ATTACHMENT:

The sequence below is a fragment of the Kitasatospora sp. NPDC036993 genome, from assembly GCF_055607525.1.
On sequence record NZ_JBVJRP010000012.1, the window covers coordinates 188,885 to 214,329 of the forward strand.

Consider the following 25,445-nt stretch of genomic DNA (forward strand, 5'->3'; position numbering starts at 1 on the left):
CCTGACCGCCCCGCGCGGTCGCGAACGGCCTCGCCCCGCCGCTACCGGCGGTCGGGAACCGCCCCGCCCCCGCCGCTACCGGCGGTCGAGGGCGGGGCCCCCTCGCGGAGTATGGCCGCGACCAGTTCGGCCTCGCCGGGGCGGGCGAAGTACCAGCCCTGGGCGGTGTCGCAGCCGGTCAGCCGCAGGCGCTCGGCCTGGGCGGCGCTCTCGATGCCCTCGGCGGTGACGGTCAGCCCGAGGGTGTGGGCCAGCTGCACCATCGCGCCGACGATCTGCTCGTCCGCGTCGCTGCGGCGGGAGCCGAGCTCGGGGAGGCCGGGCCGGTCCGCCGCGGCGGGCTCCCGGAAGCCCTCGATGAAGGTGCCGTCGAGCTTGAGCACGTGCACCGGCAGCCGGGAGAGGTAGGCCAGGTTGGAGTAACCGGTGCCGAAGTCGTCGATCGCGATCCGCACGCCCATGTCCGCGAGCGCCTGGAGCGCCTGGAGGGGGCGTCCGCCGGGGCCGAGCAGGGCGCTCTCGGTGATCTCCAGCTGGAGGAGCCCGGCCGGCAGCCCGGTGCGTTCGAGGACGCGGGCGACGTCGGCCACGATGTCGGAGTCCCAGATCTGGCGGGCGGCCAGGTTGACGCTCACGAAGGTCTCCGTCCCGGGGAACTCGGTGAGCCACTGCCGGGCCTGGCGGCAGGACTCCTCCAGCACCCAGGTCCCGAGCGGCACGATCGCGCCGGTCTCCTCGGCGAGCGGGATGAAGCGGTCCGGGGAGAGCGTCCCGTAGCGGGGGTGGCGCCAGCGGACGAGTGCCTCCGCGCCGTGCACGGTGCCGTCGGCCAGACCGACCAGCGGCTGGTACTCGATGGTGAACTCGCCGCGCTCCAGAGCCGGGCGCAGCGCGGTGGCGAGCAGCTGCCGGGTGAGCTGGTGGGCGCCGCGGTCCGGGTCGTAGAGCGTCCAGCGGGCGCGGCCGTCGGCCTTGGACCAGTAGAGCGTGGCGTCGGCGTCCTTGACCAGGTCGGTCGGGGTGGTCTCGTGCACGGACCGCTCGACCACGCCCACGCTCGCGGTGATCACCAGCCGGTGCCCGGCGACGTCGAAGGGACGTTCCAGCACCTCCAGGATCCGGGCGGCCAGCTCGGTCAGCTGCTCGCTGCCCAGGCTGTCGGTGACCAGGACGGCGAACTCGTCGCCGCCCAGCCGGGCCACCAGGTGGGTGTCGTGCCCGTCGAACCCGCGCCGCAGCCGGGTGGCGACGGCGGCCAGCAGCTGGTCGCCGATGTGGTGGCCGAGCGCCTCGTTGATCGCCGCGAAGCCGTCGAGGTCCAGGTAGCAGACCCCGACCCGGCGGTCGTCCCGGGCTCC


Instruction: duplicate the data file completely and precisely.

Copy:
The sequence below is a fragment of the Kitasatospora sp. NPDC036993 genome, from assembly GCF_055607525.1.
On sequence record NZ_JBVJRP010000012.1, the window covers coordinates 188,885 to 214,329 of the forward strand.

Consider the following 25,445-nt stretch of genomic DNA (forward strand, 5'->3'; position numbering starts at 1 on the left):
CCTGACCGCCCCGCGCGGTCGCGAACGGCCTCGCCCCGCCGCTACCGGCGGTCGGGAACCGCCCCGCCCCCGCCGCTACCGGCGGTCGAGGGCGGGGCCCCCTCGCGGAGTATGGCCGCGACCAGTTCGGCCTCGCCGGGGCGGGCGAAGTACCAGCCCTGGGCGGTGTCGCAGCCGGTCAGCCGCAGGCGCTCGGCCTGGGCGGCGCTCTCGATGCCCTCGGCGGTGACGGTCAGCCCGAGGGTGTGGGCCAGCTGCACCATCGCGCCGACGATCTGCTCGTCCGCGTCGCTGCGGCGGGAGCCGAGCTCGGGGAGGCCGGGCCGGTCCGCCGCGGCGGGCTCCCGGAAGCCCTCGATGAAGGTGCCGTCGAGCTTGAGCACGTGCACCGGCAGCCGGGAGAGGTAGGCCAGGTTGGAGTAACCGGTGCCGAAGTCGTCGATCGCGATCCGCACGCCCATGTCCGCGAGCGCCTGGAGCGCCTGGAGGGGGCGTCCGCCGGGGCCGAGCAGGGCGCTCTCGGTGATCTCCAGCTGGAGGAGCCCGGCCGGCAGCCCGGTGCGTTCGAGGACGCGGGCGACGTCGGCCACGATGTCGGAGTCCCAGATCTGGCGGGCGGCCAGGTTGACGCTCACGAAGGTCTCCGTCCCGGGGAACTCGGTGAGCCACTGCCGGGCCTGGCGGCAGGACTCCTCCAGCACCCAGGTCCCGAGCGGCACGATCGCGCCGGTCTCCTCGGCGAGCGGGATGAAGCGGTCCGGGGAGAGCGTCCCGTAGCGGGGGTGGCGCCAGCGGACGAGTGCCTCCGCGCCGTGCACGGTGCCGTCGGCCAGACCGACCAGCGGCTGGTACTCGATGGTGAACTCGCCGCGCTCCAGAGCCGGGCGCAGCGCGGTGGCGAGCAGCTGCCGGGTGAGCTGGTGGGCGCCGCGGTCCGGGTCGTAGAGCGTCCAGCGGGCGCGGCCGTCGGCCTTGGACCAGTAGAGCGTGGCGTCGGCGTCCTTGACCAGGTCGGTCGGGGTGGTCTCGTGCACGGACCGCTCGACCACGCCCACGCTCGCGGTGATCACCAGCCGGTGCCCGGCGACGTCGAAGGGACGTTCCAGCACCTCCAGGATCCGGGCGGCCAGCTCGGTCAGCTGCTCGCTGCCCAGGCTGTCGGTGACCAGGACGGCGAACTCGTCGCCGCCCAGCCGGGCCACCAGGTGGGTGTCGTGCCCGTCGAACCCGCGCCGCAGCCGGGTGGCGACGGCGGCCAGCAGCTGGTCGCCGATGTGGTGGCCGAGCGCCTCGTTGATCGCCGCGAAGCCGTCGAGGTCCAGGTAGCAGACCCCGACCCGGCGGTCGTCCCGGGCTCC